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By: Scott Grossman on June 12th, 2023

What Does A Trust Litigation Attorney Do?

If you haven't gotten a copy of the trust, there might be other problems in getting your inheritance. After you finish reading this guide below, you will know if you need to begin trust litigation and what you can expect moving forward.

Guide to Trust Litigation

My potential clients often ask me what exactly a trust litigation attorney does. That depends on who I’m representing, the trustee or the beneficiary.

Both require focus and attention to detail. In this article and video, you will learn when trust litigation is necessary and what a trust litigation attorney can do for you, though that varies depending on the case.

Representing the Trustee

A trust litigation attorney represents a trustee to defend their work or recover property that belongs to the trust. Trustees are often sued, sometimes for a good reason and sometimes for a wrong reason. A trustee will hire a trust litigation attorney to defend them from claims they have breached their fiduciary duties to the trust beneficiaries.

On occasion, a trustee has to go on the offensive. Suppose the trustee discovers property was wrongfully taken from a trust or the actions of a prior trustee have caused a loss to the trust. In that case, the current trustee may hire a trust litigation attorney to recover the trust property.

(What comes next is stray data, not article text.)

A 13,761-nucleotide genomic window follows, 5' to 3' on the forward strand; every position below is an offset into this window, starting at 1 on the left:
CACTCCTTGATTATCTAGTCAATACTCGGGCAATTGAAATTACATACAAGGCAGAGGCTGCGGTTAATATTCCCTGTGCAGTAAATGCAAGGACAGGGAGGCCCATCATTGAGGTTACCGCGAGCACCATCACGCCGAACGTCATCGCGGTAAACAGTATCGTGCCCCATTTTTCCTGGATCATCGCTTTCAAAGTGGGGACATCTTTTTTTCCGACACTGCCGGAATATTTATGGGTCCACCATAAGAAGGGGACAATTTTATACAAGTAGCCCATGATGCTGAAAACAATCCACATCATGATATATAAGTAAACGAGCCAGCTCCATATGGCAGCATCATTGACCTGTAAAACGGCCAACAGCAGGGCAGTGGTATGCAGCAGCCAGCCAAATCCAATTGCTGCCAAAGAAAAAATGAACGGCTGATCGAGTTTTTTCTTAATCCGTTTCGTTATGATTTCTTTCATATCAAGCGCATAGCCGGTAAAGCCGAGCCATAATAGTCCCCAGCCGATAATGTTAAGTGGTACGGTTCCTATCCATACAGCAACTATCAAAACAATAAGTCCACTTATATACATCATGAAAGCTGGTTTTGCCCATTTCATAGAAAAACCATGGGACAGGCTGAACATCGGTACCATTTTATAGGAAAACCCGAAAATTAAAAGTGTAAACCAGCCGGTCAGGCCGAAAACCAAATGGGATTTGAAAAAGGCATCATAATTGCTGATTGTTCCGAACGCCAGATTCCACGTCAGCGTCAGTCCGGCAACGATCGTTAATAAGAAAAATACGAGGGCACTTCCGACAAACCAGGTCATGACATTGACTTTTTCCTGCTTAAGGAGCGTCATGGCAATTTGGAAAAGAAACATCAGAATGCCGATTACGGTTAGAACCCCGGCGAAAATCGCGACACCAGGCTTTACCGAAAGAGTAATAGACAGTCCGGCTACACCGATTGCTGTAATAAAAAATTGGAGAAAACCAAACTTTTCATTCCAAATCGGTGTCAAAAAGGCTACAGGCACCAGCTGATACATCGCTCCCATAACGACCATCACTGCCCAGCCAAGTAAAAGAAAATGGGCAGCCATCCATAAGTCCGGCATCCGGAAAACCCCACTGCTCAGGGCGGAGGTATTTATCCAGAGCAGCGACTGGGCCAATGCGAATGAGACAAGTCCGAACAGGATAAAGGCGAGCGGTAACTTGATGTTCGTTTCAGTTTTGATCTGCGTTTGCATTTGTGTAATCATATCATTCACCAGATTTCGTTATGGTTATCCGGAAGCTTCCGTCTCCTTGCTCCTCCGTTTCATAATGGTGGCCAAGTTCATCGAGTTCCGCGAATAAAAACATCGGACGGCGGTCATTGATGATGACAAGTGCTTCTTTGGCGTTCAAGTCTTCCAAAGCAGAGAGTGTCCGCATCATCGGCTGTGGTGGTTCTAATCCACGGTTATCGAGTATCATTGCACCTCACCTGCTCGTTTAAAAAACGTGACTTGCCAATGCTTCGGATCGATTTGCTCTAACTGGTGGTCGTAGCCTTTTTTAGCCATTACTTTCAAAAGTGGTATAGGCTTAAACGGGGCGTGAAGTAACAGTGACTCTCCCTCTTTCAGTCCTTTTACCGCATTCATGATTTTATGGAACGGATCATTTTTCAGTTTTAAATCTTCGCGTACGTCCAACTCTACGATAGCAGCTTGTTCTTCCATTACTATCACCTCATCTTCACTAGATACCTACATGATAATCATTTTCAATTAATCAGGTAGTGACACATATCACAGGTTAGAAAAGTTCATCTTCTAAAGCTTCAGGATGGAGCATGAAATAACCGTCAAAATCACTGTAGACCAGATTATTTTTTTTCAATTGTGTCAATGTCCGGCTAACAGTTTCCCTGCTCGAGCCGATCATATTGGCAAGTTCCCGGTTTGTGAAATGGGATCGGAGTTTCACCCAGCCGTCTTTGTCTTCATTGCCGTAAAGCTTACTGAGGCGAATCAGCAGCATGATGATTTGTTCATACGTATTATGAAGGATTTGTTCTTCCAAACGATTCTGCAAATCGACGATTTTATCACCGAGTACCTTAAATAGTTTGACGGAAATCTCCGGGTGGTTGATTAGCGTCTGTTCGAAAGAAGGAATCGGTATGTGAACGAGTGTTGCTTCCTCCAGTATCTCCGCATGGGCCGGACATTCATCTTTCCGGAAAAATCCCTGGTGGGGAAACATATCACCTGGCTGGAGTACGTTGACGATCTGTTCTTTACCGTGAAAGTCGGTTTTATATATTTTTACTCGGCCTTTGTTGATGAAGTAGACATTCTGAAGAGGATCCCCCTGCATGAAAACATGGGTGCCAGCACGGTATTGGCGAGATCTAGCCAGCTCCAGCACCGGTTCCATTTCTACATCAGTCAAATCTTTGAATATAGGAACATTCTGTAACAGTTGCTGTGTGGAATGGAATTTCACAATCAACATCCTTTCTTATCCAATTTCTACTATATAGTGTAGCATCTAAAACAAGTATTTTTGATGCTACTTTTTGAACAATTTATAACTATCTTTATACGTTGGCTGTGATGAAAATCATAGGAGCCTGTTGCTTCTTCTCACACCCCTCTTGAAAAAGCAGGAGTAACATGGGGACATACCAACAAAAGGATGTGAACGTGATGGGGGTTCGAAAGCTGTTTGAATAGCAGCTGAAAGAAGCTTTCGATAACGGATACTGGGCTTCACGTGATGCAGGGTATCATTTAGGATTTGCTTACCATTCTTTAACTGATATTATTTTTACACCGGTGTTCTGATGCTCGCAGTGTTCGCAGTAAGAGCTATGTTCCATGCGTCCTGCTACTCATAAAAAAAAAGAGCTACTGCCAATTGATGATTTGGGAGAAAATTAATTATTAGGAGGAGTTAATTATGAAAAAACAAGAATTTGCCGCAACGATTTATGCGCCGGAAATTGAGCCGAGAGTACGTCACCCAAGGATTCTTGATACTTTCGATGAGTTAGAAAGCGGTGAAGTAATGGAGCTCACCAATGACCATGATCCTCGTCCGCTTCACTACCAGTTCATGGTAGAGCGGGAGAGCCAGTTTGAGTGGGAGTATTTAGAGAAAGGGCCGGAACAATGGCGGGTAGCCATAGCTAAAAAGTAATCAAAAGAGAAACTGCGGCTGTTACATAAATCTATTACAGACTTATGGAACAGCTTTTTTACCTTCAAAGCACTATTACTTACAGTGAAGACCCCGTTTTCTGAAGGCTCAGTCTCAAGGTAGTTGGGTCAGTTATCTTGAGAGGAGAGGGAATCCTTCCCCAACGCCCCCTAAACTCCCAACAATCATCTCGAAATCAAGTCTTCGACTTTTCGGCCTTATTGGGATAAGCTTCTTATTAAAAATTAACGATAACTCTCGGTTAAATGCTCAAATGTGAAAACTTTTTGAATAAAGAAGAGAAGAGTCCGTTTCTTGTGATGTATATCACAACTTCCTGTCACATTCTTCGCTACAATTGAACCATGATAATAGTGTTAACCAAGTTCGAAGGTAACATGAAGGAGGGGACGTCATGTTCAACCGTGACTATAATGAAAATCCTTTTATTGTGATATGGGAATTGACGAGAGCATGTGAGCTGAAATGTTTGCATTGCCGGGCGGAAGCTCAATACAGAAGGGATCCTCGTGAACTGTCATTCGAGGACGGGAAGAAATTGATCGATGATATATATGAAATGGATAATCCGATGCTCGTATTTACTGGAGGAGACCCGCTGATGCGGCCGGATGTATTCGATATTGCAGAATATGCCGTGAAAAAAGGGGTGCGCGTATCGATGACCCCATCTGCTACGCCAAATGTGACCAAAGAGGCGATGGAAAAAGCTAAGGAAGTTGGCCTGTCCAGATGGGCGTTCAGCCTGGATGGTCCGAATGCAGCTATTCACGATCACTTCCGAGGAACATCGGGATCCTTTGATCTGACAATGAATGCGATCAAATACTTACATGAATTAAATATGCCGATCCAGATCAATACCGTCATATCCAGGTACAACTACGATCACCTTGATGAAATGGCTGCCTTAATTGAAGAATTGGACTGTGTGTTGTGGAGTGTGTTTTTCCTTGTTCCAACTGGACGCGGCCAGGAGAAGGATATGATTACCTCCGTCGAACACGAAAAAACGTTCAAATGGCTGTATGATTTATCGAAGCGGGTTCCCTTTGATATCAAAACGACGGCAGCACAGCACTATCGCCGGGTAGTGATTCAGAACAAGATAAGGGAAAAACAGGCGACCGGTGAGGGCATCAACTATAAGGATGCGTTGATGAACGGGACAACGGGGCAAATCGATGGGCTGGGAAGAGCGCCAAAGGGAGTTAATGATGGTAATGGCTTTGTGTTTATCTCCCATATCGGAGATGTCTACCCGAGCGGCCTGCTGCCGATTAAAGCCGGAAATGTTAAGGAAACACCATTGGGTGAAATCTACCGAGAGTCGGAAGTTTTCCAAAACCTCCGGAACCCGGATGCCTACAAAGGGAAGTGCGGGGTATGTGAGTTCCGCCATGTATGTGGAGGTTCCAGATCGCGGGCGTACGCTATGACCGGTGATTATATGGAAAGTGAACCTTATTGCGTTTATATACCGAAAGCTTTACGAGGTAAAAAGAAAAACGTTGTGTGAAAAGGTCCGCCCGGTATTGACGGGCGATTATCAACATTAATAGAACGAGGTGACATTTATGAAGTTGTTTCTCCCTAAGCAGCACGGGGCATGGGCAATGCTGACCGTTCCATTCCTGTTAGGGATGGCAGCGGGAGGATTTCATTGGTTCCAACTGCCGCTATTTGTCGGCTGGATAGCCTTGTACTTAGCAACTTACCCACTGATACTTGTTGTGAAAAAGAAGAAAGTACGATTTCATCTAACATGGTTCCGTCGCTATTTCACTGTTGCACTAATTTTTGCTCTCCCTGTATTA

You might notice that everything described so far concerns things that have happened “inside” the trust. That’s important because that is what trust litigation attorneys address. There could be other issues affecting the trust from the “outside.” For example, if the trust owns damaged real estate, the insurance company won’t pay a claim. The trustee will hire an attorney to litigate that issue, but it won’t be a trust litigation attorney.

Representing A Beneficiary

More commonly, beneficiaries hire trust litigation attorneys to address a breach of fiduciary duty by their trustee and recover trust property taken from the trust. Trust litigation attorneys are often asked to:

  • Get the trustee to provide a copy of the trust.
  • Get a trustee suspended or removed.
  • Appoint a successor trustee.
  • Have the trustee’s account.
  • Surcharge the trustee for a loss they caused or incurred.
  • Recover property and get damages for property wrongfully taken from the trust.
  • Represent a client in mediation.
  • Take the client’s case to trial.

What qualifies a breach of fiduciary duties?

A California breach of trust occurs when a trustee breaches a duty that the trustee owes to a Beneficiary. Any of the following can constitute a violation of trust:

  • When the trustee acts in bad faith, engaging in intentional wrongdoing
  • When the trustee acts carelessly
  • When the trustee knowingly breaches a duty, even when done in good faith
  • When the trustee acts outside the scope of power granted in the Trust instrument, even where a reasonable misunderstanding exists

Is your trustee breaching their fiduciary duties?

If you would still like more information on Trust Litigation and your rights as a beneficiary, read our article “20 ways your Trustee can be breaching their fiduciary duties,” or check out our complete Overview of California Trust Litigation on our website. And if you have more questions about your beneficiary rights and what you should know moving forward. 

Need more help?

It’s best to reach out as soon as possible. The longer you take, the more damage your trust could take. 

Still needing some help, have any more questions, or want to talk to someone about your case, please call us at (888) 443-6590. Or fill out our Get Help Now form below, and we would be more than happy to see if we can assist you.